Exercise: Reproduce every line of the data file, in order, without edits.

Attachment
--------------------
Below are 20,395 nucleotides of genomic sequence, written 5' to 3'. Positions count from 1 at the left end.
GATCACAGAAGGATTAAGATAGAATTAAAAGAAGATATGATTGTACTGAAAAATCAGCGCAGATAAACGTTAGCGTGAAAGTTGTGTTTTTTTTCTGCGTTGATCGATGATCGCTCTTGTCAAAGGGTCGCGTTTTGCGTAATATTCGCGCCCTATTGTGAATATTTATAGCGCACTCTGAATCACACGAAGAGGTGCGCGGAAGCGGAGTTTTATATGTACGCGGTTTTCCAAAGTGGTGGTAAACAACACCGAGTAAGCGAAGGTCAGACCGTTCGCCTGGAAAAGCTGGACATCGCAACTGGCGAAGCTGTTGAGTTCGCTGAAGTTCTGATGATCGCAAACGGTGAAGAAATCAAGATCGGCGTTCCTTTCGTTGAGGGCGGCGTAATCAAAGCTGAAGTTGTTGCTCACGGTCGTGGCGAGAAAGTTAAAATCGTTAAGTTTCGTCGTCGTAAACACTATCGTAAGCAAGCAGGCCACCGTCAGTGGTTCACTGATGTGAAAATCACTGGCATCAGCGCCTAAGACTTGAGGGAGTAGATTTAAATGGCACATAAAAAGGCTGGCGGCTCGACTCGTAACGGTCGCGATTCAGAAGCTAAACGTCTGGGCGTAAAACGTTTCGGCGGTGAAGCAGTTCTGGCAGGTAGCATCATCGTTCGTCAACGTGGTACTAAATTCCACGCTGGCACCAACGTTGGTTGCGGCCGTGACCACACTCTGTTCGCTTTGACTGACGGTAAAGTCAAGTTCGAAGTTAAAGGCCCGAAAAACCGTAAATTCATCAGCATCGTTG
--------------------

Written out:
Below are 20,395 nucleotides of genomic sequence, written 5' to 3'. Positions count from 1 at the left end.
GATCACAGAAGGATTAAGATAGAATTAAAAGAAGATATGATTGTACTGAAAAATCAGCGCAGATAAACGTTAGCGTGAAAGTTGTGTTTTTTTTCTGCGTTGATCGATGATCGCTCTTGTCAAAGGGTCGCGTTTTGCGTAATATTCGCGCCCTATTGTGAATATTTATAGCGCACTCTGAATCACACGAAGAGGTGCGCGGAAGCGGAGTTTTATATGTACGCGGTTTTCCAAAGTGGTGGTAAACAACACCGAGTAAGCGAAGGTCAGACCGTTCGCCTGGAAAAGCTGGACATCGCAACTGGCGAAGCTGTTGAGTTCGCTGAAGTTCTGATGATCGCAAACGGTGAAGAAATCAAGATCGGCGTTCCTTTCGTTGAGGGCGGCGTAATCAAAGCTGAAGTTGTTGCTCACGGTCGTGGCGAGAAAGTTAAAATCGTTAAGTTTCGTCGTCGTAAACACTATCGTAAGCAAGCAGGCCACCGTCAGTGGTTCACTGATGTGAAAATCACTGGCATCAGCGCCTAAGACTTGAGGGAGTAGATTTAAATGGCACATAAAAAGGCTGGCGGCTCGACTCGTAACGGTCGCGATTCAGAAGCTAAACGTCTGGGCGTAAAACGTTTCGGCGGTGAAGCAGTTCTGGCAGGTAGCATCATCGTTCGTCAACGTGGTACTAAATTCCACGCTGGCACCAACGTTGGTTGCGGCCGTGACCACACTCTGTTCGCTTTGACTGACGGTAAAGTCAAGTTCGAAGTTAAAGGCCCGAAAAACCGTAAATTCATCAGCATCGTTG